Friday, October 24, 2008

"So, where's the ministry?"

It happens to me again and again.

Always it involves church people.

It can be in the midst of or at the end of a site visit/tour. Most recently, it occurred in a meeting with a large church's board of elders.

It goes something like this.

I describe in great detail all that we are doing. Or, I escort folks around the inner city to see site after site where we are working with very poor people.

Included in almost every tour or discussion is exposure to our community health services, our public interest law firm, our after-school academy, our affordable housing developments, our 15-story building in Downtown where homeless folks will live, our summer and after-school lunch program, our food distribution center, the one-stop shop that serves the needs of youth who "age out" of the foster care system, the Central Dallas Church, our AmeriCorps efforts, the list goes on.

These efforts touch thousands of individuals and families.

Eventually, someone feels the need to ask the question.

"So, Larry, where does the ministry happen?"

Translation: where do you "share the gospel," "close the sale," "call people to convert to Jesus," "invite people to pray that Jesus would come into their hearts and 'get saved?'"

The question betrays a couple of fundamental misunderstandings.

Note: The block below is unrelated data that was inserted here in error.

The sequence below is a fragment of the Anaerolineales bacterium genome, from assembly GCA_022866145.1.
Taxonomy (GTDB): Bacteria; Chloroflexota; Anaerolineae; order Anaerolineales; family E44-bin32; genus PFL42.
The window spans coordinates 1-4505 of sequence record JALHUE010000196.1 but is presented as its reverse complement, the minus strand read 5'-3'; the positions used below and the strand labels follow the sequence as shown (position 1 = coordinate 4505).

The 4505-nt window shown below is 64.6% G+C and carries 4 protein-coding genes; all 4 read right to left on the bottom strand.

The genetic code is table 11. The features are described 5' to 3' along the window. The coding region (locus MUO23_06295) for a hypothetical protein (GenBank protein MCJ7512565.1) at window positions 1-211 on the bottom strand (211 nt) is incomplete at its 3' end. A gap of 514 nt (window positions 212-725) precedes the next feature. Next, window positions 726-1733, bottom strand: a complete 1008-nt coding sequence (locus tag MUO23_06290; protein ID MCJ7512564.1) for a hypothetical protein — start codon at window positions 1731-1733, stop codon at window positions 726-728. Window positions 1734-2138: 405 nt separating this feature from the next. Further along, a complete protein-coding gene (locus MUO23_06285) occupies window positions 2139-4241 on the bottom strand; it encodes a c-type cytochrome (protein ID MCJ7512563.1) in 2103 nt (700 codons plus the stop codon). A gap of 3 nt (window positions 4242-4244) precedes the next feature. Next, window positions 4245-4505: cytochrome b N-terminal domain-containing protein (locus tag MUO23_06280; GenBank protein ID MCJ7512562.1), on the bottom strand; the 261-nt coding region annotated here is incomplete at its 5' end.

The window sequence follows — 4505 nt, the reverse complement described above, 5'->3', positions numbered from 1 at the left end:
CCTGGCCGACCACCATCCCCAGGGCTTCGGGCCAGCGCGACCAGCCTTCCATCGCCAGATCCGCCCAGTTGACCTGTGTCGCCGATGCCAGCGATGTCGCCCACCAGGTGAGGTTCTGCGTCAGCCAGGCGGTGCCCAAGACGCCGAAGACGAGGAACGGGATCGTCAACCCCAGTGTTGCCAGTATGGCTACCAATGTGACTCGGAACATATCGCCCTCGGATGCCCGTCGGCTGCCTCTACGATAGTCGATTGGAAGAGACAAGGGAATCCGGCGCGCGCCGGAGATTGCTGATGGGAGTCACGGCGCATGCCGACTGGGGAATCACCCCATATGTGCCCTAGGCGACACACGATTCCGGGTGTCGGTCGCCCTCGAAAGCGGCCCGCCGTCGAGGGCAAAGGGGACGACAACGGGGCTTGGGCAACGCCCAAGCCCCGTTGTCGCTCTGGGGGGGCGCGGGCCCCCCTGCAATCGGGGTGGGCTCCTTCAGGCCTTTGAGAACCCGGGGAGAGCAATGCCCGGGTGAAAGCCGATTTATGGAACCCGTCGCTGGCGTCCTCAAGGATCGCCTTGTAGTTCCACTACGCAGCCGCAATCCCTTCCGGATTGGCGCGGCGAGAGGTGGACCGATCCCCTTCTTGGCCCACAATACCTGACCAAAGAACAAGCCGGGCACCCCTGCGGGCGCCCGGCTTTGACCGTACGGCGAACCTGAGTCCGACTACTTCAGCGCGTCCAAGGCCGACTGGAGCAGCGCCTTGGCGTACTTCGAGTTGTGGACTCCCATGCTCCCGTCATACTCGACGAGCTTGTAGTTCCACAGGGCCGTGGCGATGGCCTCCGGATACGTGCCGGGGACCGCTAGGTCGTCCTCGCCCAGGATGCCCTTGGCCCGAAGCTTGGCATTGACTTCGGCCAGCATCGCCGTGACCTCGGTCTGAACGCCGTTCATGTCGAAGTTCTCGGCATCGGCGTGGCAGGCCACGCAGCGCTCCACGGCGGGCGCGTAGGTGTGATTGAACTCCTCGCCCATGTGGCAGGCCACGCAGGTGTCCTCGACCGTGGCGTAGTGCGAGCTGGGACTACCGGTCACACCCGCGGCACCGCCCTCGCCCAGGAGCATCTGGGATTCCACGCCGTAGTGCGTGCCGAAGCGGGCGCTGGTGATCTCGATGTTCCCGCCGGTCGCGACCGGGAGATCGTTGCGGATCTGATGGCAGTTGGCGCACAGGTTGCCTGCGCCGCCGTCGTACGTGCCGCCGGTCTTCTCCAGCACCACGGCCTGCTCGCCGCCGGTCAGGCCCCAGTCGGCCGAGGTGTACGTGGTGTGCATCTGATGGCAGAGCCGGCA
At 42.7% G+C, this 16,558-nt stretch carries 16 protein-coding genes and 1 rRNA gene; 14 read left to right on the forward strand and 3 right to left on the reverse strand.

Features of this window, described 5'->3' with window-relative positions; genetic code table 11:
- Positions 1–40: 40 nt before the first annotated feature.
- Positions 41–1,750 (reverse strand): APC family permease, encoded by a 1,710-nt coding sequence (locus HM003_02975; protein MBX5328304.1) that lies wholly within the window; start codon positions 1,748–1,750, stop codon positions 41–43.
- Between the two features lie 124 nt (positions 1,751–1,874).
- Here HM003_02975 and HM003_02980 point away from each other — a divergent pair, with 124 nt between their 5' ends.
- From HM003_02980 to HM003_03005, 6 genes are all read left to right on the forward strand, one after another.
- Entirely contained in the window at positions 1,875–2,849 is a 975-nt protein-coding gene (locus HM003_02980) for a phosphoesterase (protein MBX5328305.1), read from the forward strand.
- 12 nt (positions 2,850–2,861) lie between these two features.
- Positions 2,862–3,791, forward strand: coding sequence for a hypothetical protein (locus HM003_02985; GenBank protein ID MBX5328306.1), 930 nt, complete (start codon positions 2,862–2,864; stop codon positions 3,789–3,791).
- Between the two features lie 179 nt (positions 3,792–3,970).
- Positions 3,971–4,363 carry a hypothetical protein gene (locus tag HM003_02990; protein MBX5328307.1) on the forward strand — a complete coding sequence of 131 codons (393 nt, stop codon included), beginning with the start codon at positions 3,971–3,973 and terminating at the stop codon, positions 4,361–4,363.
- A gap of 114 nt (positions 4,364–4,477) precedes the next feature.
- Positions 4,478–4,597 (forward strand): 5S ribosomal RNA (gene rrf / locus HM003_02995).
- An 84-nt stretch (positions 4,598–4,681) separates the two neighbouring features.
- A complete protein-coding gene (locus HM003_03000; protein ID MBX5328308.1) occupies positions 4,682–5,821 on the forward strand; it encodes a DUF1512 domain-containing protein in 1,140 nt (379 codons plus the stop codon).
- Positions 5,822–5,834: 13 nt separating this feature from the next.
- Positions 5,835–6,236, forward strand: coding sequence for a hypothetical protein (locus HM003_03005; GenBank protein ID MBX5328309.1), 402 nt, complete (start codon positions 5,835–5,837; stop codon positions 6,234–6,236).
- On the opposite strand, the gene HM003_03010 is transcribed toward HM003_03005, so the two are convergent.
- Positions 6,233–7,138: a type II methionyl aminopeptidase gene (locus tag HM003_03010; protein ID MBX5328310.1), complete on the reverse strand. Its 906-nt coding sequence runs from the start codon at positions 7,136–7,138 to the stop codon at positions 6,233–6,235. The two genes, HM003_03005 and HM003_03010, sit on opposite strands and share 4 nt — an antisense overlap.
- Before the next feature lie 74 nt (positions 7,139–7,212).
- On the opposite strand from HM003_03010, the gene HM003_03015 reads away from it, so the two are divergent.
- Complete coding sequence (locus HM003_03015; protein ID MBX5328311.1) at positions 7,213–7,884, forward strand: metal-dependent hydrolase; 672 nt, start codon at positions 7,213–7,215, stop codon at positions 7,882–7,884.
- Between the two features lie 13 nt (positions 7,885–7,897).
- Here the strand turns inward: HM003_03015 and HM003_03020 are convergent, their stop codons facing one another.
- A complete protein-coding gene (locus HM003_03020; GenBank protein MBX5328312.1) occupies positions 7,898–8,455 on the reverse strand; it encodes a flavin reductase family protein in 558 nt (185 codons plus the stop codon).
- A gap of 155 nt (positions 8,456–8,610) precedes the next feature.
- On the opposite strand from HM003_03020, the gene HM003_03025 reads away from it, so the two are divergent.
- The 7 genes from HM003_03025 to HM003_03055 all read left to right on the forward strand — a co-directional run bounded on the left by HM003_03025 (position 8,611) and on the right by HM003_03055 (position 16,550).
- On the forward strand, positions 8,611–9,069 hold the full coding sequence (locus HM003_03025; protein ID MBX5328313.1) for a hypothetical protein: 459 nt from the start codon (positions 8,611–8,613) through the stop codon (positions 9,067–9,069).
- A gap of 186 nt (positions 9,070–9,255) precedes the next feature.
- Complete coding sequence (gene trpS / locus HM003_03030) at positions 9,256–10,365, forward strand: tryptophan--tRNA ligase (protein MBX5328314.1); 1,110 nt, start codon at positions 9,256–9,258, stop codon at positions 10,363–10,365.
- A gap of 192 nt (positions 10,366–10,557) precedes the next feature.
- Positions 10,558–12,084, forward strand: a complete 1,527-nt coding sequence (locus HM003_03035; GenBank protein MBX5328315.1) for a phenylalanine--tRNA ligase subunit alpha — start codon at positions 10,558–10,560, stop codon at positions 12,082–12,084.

First, it ignores the fact that 95%-plus of our neighbors already claim that they are Christians. Like everyone, their lives are not problem free or without challenge--now there is understatement! But, the vast, vast majority of the people we touch cling to faith in Jesus as one of their only certain assets. Often, our friends in the community point us to God, a very powerful dynamic to experience.

Second, there is power in the humility of voiceless engagement. I've said over and over again that at Central Dallas Ministries we tend to adopt a Franciscan approach to our work. Saint Francis told his followers to "Preach the gospel at all times. Use words only when necessary."

This is our approach.

But, in my opinion--and it is an opinion shaped by my day-to-day experience over the last 15 years--there is something else going on here with many church leaders and members, something back of the common question so many ask.

In a strange way, "evangelism" and concerns framed by it provide people of faith a nice, respectable barrier, a secure place behind which to hide. Staying in this place of "safety" is not as costly or as dangerous as addressing the evil that keeps people and families shut out, left behind and in perpetual distress.